The return of Fayyaz Chohan: Is tolerance no longer the ‘first and foremost pillar’ of Pakistan?

Published: July 8, 2019
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PTI needs to understand the message this will send to the religious minorities in Pakistan. PHOTO: FACEBOOK/ FAYYAZUL HASSAN CHOHAN-PTI

When Pakistan Tehreek-e-Insaf (PTI) came to power, Fayyaz Chohan was given charge of the Punjab Information Ministry. During his stint as Punjab’s information minister, Chohan not only used derogatory language against his political opponents, but he also passed disrespectful, misogynistic remarks about a stage actress, accusing her of spreading vulgarity in society. His statements soon became an embarrassment for the PTI government and it seemed that every time Chohan spoke, PTI had to clean up the mess after him.

However, when Chohan spoke against the Hindu community in an offensive and bigoted manner, it seemed that he had finally crossed the line. Pressure was put on PTI and Imran Khan finally asked Punjab Chief Minister Usman Buzdar to sack Chohan from the ministry. It seemed like this was the straw that finally broke the camel’s back.

But not for long.

PTI recently took another U-turn and appointed Chohan as the minister of Forestry, Fisheries, and Wildlife. It is pertinent to note that when Chohan was initially removed, PTI had tweeted:

“Bashing someone’s faith should not be a part of any narrative. Tolerance is the first and foremost pillar on which Pakistan was built.”

Given that Chohan has been appointed as a minister again, the question arises: has PTI changed its stance regarding tolerance and plurality in Pakistan? Has the party forgotten that his statement led to severe backlash from members of his own party? Perhaps PTI only removed Chohan earlier in order to pacify and avoid the backlash from within and outside the party. One cannot justify giving Chohan another ministry since he has made it apparent that he holds little respect for the Hindu community.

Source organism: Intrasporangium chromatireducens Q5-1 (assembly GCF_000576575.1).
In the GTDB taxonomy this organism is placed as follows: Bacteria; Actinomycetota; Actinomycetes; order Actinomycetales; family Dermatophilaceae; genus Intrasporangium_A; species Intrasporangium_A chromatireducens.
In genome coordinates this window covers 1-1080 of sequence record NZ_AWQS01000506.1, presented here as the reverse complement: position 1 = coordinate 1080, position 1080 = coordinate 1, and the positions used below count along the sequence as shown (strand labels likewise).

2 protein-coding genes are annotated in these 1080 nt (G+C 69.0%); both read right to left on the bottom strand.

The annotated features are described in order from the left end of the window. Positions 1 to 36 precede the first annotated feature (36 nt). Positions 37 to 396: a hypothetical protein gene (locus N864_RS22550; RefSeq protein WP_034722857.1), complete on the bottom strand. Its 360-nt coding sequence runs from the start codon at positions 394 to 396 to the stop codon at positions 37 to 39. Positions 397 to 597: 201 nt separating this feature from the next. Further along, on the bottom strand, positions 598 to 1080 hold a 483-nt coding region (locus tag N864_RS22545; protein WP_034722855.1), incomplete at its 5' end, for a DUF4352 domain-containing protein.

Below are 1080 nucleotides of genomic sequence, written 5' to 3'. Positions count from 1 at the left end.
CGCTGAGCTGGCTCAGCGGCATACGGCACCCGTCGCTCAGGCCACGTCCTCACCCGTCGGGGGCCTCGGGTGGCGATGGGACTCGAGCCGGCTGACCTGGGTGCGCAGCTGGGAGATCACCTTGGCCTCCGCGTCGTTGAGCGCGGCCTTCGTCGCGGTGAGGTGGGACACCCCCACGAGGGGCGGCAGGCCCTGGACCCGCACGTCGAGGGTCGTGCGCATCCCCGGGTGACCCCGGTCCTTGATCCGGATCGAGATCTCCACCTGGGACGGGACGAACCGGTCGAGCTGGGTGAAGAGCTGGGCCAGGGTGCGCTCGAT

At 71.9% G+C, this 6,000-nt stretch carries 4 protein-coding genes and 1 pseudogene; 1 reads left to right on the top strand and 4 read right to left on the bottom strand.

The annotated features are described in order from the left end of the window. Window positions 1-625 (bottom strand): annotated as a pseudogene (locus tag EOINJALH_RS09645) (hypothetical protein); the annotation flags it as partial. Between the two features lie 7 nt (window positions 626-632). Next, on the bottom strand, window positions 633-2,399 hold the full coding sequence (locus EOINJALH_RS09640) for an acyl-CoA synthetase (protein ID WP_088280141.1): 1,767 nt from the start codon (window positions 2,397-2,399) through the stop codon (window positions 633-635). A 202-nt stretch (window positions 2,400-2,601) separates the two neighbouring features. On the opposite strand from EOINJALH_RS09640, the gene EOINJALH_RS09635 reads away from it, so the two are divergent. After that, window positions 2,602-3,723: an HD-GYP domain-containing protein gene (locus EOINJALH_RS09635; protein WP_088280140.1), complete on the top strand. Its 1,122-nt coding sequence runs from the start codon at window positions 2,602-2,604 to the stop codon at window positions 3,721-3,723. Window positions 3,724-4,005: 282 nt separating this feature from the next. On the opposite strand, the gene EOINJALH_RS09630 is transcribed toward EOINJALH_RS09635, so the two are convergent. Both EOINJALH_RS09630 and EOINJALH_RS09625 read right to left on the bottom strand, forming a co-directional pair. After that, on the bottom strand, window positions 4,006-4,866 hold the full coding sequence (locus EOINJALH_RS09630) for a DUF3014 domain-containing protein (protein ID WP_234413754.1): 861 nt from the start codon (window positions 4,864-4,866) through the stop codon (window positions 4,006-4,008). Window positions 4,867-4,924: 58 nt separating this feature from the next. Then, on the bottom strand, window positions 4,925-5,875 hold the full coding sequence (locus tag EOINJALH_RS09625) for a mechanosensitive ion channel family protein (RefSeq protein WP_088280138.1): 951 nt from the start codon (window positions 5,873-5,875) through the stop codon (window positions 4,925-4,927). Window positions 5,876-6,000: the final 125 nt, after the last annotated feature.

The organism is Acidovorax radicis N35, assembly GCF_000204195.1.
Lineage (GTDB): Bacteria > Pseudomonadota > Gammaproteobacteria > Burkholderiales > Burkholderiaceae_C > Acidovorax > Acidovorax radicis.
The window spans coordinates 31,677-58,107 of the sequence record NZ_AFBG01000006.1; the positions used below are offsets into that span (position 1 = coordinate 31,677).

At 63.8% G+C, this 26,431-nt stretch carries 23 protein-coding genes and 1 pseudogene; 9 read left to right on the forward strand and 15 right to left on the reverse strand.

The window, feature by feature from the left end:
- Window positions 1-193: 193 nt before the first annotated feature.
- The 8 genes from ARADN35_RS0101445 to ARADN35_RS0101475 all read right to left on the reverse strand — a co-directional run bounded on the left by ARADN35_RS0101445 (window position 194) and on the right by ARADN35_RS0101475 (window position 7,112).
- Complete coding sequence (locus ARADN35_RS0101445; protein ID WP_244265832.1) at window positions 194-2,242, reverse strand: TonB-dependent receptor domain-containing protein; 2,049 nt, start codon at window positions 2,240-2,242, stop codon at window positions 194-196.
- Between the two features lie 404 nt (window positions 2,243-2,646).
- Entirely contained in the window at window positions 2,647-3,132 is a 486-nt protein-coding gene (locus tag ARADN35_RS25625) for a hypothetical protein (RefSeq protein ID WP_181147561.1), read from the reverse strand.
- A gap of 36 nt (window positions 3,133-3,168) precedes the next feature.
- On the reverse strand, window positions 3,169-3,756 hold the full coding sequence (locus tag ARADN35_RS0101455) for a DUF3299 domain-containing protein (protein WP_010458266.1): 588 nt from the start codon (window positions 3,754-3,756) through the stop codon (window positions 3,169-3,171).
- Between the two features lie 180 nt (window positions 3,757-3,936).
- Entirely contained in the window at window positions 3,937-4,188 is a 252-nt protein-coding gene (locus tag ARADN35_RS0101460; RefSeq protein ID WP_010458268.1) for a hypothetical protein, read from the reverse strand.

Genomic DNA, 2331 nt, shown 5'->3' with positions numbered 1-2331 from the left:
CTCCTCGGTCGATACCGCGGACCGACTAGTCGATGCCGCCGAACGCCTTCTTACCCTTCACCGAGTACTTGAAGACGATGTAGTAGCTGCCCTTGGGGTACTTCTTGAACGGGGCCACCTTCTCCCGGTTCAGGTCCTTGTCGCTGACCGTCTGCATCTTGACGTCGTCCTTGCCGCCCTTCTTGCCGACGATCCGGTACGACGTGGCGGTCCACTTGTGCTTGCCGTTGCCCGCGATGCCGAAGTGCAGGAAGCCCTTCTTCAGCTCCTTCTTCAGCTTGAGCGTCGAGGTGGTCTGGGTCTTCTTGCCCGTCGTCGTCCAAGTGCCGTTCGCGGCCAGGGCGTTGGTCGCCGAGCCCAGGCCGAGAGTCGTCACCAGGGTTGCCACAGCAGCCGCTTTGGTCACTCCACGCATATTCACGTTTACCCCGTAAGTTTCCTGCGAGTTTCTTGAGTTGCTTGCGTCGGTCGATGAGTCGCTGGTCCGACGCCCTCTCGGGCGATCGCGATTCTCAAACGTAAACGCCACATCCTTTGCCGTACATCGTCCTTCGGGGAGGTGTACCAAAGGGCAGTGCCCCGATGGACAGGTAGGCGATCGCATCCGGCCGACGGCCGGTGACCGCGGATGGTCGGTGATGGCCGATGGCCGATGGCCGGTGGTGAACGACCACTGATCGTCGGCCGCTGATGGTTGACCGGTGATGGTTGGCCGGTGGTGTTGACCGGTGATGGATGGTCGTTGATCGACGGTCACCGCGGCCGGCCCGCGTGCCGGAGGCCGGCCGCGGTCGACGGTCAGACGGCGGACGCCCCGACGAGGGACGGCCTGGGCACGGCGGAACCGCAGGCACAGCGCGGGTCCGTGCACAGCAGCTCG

Apart from the fact that PTI has repeatedly repealed its decisions on a number of matters, there is also a clear double standard within PTI when it comes to holding its own members accountable for their misdeeds. It seems counter-intuitive to bring back an individual whom the party itself chose to oust from his designated post. Evidently, PTI is unaware of this lapse in logic.

To put things in perspective, let us assume that Chohan had made a similar sort of statement against Muslims. Would PTI still have appointed him as a minister again? Evidently not. If Chohan had hurt the sentiments of Muslims, he would have been declared a blasphemer and PTI would have distanced themselves from him as much as possible. The hypocrisy in this regard is evident. PTI may state that it wishes to defend the rights of minorities, but its actions say otherwise.

Since the Hindu community in Pakistan has had its voice stifled, Chohan is free to return to office without any long-lasting repercussions and with no one to hold him accountable for his words. If Chohan is forgiven for hurting the sentiments of the Hindu community, then how can PTI accuse the Bharatiya Janata Party (BJP) of hurting Muslim sentiments in India? Religious bigotry in Pakistan has already led to the marginalisation of minorities and many sectarian killings. Members of the Christian community are often accused of blasphemy, while members of the Hazara community are persecuted because of their religious beliefs. In a nation where religious rights are not safeguarded, Chohan’s brand of hate speech only gives ammunition to those who want to victimise the marginalised. It is time our leaders realise that their words have consequences. A country which has suffered from religious extremism for decades cannot afford to have people like Chohan in the corridors of power.

PTI must re-evaluate where it stands on this matter. A pluralistic society is the need of the hour since we must protect the social fabric of our nation and Chohan’s return sends an alarming signal to the minorities in Pakistan. Excusing such behaviour will undoubtedly set a dangerous precedent going forward. PTI must realise that the kinds of views Chohan harbours will continue to damage the reputation of the party and only breed more vitriol and negativity. One hopes that the saner voices in PTI like Shireen Mazari and Asad Umar will question the return of Chohan.

PTI needs to understand the message this will send to the religious minorities in Pakistan. Such decisions only make the party look hypocritical and uncommitted towards fostering a truly tolerant society.

Imad Zafar

Imad Zafar

The writer is a columnist and writes for various English and Urdu publications. He tweets at @rjimad (twitter.com/rjimad)

The views expressed by the writer and the reader comments do not necessarily reflect the views and policies of The Express Tribune.